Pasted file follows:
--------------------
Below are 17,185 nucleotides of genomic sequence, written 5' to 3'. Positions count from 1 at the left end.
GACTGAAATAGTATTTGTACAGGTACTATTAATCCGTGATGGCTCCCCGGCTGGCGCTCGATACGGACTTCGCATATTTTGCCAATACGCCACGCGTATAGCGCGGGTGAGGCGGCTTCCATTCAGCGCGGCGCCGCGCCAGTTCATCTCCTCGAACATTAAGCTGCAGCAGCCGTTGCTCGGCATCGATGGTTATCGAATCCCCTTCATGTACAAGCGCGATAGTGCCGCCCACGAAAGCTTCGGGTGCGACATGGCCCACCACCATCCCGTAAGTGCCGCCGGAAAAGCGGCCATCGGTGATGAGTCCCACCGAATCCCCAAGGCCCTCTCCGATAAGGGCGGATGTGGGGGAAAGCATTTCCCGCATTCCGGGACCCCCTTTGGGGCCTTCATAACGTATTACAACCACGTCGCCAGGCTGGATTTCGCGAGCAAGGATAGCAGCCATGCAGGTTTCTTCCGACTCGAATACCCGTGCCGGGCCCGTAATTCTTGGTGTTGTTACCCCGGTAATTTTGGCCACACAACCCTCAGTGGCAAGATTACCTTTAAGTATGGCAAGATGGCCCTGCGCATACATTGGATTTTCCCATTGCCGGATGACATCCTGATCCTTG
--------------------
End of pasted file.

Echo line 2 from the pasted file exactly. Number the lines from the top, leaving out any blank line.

GACTGAAATAGTATTTGTACAGGTACTATTAATCCGTGATGGCTCCCCGGCTGGCGCTCGATACGGACTTCGCATATTTTGCCAATACGCCACGCGTATAGCGCGGGTGAGGCGGCTTCCATTCAGCGCGGCGCCGCGCCAGTTCATCTCCTCGAACATTAAGCTGCAGCAGCCGTTGCTCGGCATCGATGGTTATCGAATCCCCTTCATGTACAAGCGCGATAGTGCCGCCCACGAAAGCTTCGGGTGCGACATGGCCCACCACCATCCCGTAAGTGCCGCCGGAAAAGCGGCCATCGGTGATGAGTCCCACCGAATCCCCAAGGCCCTCTCCGATAAGGGCGGATGTGGGGGAAAGCATTTCCCGCATTCCGGGACCCCCTTTGGGGCCTTCATAACGTATTACAACCACGTCGCCAGGCTGGATTTCGCGAGCAAGGATAGCAGCCATGCAGGTTTCTTCCGACTCGAATACCCGTGCCGGGCCCGTAATTCTTGGTGTTGTTACCCCGGTAATTTTGGCCACACAACCCTCAGTGGCAAGATTACCTTTAAGTATGGCAAGATGGCCCTGCGCATACATTGGATTTTCCCATTGCCGGATGACATCCTGATCCTTG